We set off away from that pale sun hovering above the eastern tree line. We biked to the banks of the Sourou River, loaded ourselves and our gear into one massive mahogany pirogue, and pushed off. Crossing this three-kilometre expanse of water took about two hours, as we were guided by two operators with bamboo poles. By the time the operators had synchronized their movements, the invasive water hyacinth had stretched out under us to the northern horizon, carpeting our world in a field of green. The pirogue followed paths of black cut through the vegetation by multiple passages. As we glided cleanly through the hyacinth, we could see their brown stems winding down into the murky depths. Moving further from the shore, only the leaves and violet flowers were visible, the subaqueous parts swallowed by darkness.

Once across the river, we jumped overboard and regrouped in knee-deep mud. Our noble vessel turned slowly in the turbid river water and as we watched it catch the ebb, we knew with a sinking feeling that we had severed our safety net. 

The simple plan was to find the path northwest to Koubé, a small fishing village that would theoretically link us to a route west towards our day’s goal of Wéressé. True to form, however, the rest of the morning was spent lost in a labyrinthine tangle of cattle paths not on my map. With the sun rising and swelling with heat, the sylvan brush revealed its uninviting character. It disoriented and confused, taunting us with its sameness from every angle. Bathed in a twisted light filtering through the bare branches of grotesque trees, our faces grew drawn. 

In our shared unease, we stumbled upon the forest compounds of a Fulani herding family. We were horrified to find that we had startled them out of their homes. A crashing turmoil ensued with women grabbing babies and grown men running into the thickets. Sami used a few standard sentences in Fulfuldé, which calmed the tension. She shared easy laughs with most people, and this day was no exception. Through her diplomacy, we were able to extract directions towards Koubé. The experience of being lost was to become familiar to us, but after hours of dead ends and circles, Koubé was in sight. It was now almost noon.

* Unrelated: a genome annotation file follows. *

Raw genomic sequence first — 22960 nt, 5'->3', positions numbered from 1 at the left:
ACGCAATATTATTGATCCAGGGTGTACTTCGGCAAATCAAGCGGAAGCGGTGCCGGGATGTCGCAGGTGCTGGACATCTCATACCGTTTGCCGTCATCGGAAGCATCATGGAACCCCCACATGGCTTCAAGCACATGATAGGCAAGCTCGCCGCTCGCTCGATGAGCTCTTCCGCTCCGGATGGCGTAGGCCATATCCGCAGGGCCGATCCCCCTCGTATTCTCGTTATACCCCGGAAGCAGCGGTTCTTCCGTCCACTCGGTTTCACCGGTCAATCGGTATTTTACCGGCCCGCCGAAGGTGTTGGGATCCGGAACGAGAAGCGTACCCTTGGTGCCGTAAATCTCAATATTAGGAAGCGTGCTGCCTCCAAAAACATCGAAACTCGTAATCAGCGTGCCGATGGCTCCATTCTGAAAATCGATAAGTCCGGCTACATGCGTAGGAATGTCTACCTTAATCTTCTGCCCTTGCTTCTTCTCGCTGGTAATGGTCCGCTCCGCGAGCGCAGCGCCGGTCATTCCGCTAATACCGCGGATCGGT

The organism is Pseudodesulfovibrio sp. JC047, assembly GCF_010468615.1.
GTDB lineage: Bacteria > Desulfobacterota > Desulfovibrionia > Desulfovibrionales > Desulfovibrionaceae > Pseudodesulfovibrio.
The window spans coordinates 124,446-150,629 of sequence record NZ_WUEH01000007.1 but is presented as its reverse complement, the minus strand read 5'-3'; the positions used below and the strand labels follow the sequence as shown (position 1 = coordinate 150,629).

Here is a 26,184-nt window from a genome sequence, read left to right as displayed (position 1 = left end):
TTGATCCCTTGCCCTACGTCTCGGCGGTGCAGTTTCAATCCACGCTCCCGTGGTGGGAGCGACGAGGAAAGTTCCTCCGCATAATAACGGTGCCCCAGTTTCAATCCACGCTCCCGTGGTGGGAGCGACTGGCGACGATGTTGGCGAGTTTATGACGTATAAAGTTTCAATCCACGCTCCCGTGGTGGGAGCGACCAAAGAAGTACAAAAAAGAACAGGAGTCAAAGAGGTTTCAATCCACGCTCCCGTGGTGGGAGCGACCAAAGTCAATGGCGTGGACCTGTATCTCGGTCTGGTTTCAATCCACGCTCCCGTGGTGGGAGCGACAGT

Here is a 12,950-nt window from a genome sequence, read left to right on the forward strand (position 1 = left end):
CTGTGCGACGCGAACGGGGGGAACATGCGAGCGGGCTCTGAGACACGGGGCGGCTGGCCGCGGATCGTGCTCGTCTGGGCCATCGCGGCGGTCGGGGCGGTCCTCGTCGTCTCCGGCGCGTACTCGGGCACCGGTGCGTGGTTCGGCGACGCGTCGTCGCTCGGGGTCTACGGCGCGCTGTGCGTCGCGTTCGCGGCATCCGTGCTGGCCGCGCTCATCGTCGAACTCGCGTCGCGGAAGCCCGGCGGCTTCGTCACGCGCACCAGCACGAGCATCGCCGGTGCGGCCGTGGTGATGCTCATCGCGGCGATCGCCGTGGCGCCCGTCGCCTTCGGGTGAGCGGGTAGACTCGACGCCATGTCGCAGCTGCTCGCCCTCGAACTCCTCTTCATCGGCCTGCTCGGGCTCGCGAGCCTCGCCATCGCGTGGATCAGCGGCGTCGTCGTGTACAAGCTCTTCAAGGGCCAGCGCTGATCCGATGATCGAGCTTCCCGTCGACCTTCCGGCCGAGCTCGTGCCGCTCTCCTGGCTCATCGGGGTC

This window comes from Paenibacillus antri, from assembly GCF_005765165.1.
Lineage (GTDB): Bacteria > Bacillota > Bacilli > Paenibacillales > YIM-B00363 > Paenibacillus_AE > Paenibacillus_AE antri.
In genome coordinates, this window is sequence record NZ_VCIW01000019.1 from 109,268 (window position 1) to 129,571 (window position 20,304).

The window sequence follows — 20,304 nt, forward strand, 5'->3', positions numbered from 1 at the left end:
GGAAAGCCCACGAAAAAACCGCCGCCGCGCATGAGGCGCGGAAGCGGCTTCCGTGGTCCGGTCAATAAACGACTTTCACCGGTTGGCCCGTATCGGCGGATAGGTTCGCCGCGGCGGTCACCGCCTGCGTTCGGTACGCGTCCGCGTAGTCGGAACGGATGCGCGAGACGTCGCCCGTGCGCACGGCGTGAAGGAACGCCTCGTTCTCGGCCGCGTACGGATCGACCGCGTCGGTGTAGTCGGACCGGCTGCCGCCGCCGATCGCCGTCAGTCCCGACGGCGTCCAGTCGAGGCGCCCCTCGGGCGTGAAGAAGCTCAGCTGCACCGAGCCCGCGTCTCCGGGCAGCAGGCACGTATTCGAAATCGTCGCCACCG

Our stop in Koubé was brief—just enough to fill our jerry cans and share some pleasantries with its residents. Soon after we arrived, the village chief approached us. He was an enormous man with a booming voice that flowed with easy lyricism. After discussing options, we made the decision to push on to Wéressé, even though it was the height of the hot season and midday temperatures were 120 degrees. If we spent the night in Koubé, we would not make it to Barani in time for the festival, so leaving for Wéressé was a necessity, albeit a hazardous one. 

The chief sent us onward with a local herdsman, Abdoulaye, and we formed a disciplined caravan behind him. Biking further from the river watershed, we saw the bush grow bronze, scraggly, and leafless. Dry thickets and barren stretches were punctuated by occasional ancient baobab trees—so old that the Byzantine Empire was still thriving when they were saplings. We felt safe with Abdoulaye, and despite the suffocating heat, our alien environment provided a peculiar comfort. After an hour, upon reaching a clearing of leafless baobab skeletons, he left us. We paid him for his time, and he simply told us to continue on.